Close to The Compound, was a small village called Nam Yang ri and in it was a small bar and women we, euphemistically, called business women. Their business was us. At night, after work, or on a day off, we could go down to The Vill for drinks at the bar and/or a date. There were – it is hard to remember exactly – about twenty women and we all knew their names and, delicately put, their behavior patterns. The only names I still remember were Mrs. Song who went steady with our Battery Medic and Annie who was very enthusiastic about her job. It was, maybe, a fifteen minute walk to The Vill and a date was – I don’t really remember exactly – probably less than five bucks (in those days a Private was paid, I think, $91 a month plus clothing and room and board with an extra $10 a month for being in a war zone).

As I recall, alot of guys went steady which cost about thirty to forty bucks a month (it was a sliding scale). Guys who were going steady were able to bring their girlfriends onto The Compound for a movie at the Enlisted Men’s Club (and drinks, of course). One nice perk, if that is the right word, is that a truck was sent down to Nam Yang ri at ten o’clock to bring the happy warriors back home. It was sort of like a taxi picking you up at a bar at closing time, if the taxi was an open truck and you rode in the back (less comfortable in winter).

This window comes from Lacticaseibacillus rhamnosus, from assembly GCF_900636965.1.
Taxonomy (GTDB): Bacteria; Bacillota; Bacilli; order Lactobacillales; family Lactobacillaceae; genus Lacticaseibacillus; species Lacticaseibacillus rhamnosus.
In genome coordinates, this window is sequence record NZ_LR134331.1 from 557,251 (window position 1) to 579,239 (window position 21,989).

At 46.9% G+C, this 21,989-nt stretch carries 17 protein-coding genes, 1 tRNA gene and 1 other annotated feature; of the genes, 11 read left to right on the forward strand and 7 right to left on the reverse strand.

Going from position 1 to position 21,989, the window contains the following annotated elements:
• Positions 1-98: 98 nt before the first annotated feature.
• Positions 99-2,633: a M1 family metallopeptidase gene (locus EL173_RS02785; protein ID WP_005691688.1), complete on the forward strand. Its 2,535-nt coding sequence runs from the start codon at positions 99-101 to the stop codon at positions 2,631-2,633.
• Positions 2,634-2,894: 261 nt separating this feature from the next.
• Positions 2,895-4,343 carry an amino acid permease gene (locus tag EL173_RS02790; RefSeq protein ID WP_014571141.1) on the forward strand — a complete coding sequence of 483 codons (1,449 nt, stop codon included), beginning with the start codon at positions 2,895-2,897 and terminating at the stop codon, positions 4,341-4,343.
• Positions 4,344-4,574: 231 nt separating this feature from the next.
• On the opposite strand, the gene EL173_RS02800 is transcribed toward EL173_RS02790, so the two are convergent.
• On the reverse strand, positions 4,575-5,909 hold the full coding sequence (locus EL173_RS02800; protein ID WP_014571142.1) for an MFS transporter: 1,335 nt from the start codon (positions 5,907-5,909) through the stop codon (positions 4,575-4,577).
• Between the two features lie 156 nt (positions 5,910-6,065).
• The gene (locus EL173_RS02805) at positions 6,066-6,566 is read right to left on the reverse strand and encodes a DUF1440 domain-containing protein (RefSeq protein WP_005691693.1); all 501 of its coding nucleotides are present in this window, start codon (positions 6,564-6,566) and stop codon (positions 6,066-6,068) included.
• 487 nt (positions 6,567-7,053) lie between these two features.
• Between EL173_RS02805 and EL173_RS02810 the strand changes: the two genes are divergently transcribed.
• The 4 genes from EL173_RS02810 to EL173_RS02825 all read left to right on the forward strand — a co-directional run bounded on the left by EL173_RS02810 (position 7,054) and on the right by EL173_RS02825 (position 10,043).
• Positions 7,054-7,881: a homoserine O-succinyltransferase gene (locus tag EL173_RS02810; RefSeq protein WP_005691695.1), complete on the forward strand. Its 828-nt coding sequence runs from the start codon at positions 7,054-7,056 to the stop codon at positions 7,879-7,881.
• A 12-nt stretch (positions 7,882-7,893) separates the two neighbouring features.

Our Battery Courier made daily runs to civilization, in this case 8th Army Headquarters and our Ordinance Depot in Seoul, and the 38th Battalion Headquarters near Osan Air Force Base. All were considered distant places of unimaginable luxury. One was about two and a half hours away by 3/4 ton truck on dirt roads, the other, maybe two hours away and it required a full day pass to go to Seoul (where we walked around, gawking like rubes).